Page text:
With each passing of her mother and father, an isolated young girl falls deeper into a lonely world of pain, torture and murder.
Presented to you in classic black and white, director Nicolas Pesce’s The Eyes of My Mother pays its respects to the greats.
With traces of Hitchcock’s Psycho (1960) and Hooper’s Texas Chainsaw Massacre (1974) here and there, Eyes also carries with it an unsettling creepiness that is much akin to 1979’s Don’t Go In The House or 1974’s Deranged: Confessions of a Necrophile. My, my, my – look where Ed Gein has led us!
The cinematography is certainly interesting, switching from fly-on-the-wall one second to bird’s eye view in another. But the shots that work best are those that make you feel as if you are watching a moving painting. Everything seems so carefully put into place. Like Wes Anderson but without the symmetry and quick cuts.
Needless to say, I’m seeing a lot of inspiration here, but more than once I have questioned if I’m seeing any depth beyond a handsomely filmed picture and a handful of tributes.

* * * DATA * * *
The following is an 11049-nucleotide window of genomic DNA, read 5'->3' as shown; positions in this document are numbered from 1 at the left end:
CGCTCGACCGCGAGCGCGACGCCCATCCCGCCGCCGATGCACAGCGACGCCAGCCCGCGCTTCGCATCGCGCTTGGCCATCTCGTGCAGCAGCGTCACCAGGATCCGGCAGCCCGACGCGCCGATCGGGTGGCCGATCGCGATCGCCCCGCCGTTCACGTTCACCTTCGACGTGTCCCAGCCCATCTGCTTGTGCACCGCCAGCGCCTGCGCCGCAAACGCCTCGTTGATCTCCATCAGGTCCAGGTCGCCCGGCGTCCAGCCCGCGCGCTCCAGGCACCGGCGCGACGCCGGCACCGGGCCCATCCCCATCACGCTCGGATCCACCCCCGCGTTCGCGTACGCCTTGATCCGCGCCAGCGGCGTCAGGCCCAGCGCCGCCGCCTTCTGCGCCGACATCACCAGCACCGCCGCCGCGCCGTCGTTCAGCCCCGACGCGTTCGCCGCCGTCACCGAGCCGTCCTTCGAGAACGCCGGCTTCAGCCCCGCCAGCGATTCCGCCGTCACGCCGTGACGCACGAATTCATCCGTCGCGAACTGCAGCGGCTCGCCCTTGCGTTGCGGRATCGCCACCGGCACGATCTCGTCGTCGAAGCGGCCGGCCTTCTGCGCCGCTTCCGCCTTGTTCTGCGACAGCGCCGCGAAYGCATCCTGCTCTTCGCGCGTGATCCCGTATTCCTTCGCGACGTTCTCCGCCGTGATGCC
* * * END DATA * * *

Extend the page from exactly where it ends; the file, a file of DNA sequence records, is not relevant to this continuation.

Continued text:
This is something that has puzzled me in recent times. In a genre whose audience is screaming out for originality, and altogether doubting the existence thereof – isn’t it about time we stopped giving the movies that pay heavy homage to the same old 60s, 70s and 80s classics a free pass? How many slashers can we forgive just because they honour Carpenter’s Halloween (1978) before it all starts to feel a little hypocritical?
I enjoyed this movie. But was there a point to it? Not really. Will I take anything away from it? Sadly not. That’s not to say it should be dismissed. At least it looks pretty…when it’s not being ugly.